EEOC: drinking history no reason to withhold heavy trucking jobs

Old Dominion Freight Line, Inc., an interstate trucking company, doesn’t want to put drivers with a history of drinking problems behind the wheel, and has accordingly been sued by the federal Equal Employment Opportunity Commission for allegedly violating the Americans with Disabilities Act (ADA), under which alcoholism is considered a protected condition. I’ve got details in a new post at Cato at Liberty (& Bader/CEI, Lachlan Markay/Heritage, Fox News).

17 Comments

  • I wonder, does this mean that anyone who loses a loved one to a commercial drunk driver will have standing to sue the EEOC?

  • I thought the ADA only required reasonable accommodation. I would think reassignment to a job that could be performed, despite the person’s disability, was reasonable accommodation.

  • Reasonable accomodation for someone for a drinking disorder is to put them in charge of ADA compliance.

    Bob

  • The EEOC’s demand is wrong, although the poor drafting of the ADA gives it wiggle room to make the unreasonable demand. The ADA contains a narrow safety exception, which courts have relied on to hold that hospitals don’t have to employ HIV-positive surgeons. See Doe v. University of Maryland Medical System Corp. (4th Cir. 1995).

    An alcoholic truck driver seems like an even bigger threat than an HIV-positive surgeon. But the law is vague enough that different judges interpret the same exception somewhat differently, so the EEOC can use it to make life miserable for businesses with such unreasonable demands unless an employer is willing to spend hundreds of thousands of dollars fighting its demand in court.

    Here’s my take on the EEOC’s argument, and the anti-business, job-killing mindset it reflects on the part of the current Administration:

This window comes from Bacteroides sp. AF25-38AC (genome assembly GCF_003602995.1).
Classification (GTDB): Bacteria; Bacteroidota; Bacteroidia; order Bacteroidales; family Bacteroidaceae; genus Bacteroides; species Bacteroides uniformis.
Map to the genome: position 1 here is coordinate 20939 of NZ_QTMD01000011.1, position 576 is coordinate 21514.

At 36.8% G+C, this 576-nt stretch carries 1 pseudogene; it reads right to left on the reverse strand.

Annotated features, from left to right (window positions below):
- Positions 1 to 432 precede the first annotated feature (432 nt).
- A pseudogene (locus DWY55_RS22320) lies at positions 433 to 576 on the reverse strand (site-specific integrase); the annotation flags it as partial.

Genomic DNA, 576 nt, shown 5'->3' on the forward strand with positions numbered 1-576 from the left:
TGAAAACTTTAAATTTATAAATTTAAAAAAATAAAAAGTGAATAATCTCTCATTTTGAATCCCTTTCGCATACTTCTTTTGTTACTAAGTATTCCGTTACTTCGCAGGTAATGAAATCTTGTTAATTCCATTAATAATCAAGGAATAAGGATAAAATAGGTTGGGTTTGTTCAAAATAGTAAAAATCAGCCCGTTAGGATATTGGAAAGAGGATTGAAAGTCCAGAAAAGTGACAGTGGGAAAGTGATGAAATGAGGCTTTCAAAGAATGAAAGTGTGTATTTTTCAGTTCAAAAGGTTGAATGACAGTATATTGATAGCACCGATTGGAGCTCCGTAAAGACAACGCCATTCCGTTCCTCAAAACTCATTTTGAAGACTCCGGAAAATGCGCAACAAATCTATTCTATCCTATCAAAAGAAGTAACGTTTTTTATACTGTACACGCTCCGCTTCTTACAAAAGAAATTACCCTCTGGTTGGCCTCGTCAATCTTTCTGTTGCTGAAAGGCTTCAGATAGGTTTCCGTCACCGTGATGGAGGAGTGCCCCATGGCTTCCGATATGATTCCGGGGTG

http://www.openmarket.org/2011/08/29/more-barriers-to-job-creation-from-obama-administration-employers-must-hire-alcoholics-as-truck-drivers-despite-liability-risk/

  • Reasonable accomodation for someone for a drinking disorder is to put them in charge of ADA compliance.

    Heh, +1 internets for you ;)

  • And, in another EEOC success story, see:

    Officer in transgender shooting had prior alcohol run-ins, Washington Examiner (08/29/11 ):

    [DC cop blew .15 after he shot 5 shots from his service pistol at some transgendered folks he took an exception to. On prior alcohol problems:]

    ***
    “He was arrested in 2004 for driving while intoxicated and operating while impaired, according to court records. He pleaded no contest and the charges were dropped after he completed a diversion program.

    He was suspended for between 30 and 90 days in that case, according to city records.

    On Christmas Day 1996, Furr and another officer were on duty when they got into a drunken argument with a mother and son. Police brass placed Furr on administrative leave and tried to fire him, but he was reinstated in 1998 after a change in police chiefs.”

    http://washingtonexaminer.com/local/2011/08/officer-transgender-shooting-had-prior-alcohol-run-ins

  • According to the article,

    He pulled a gun on one of the victims, who then reported the incident to an off-duty D.C. police officer working security at the pharmacy, charging documents said.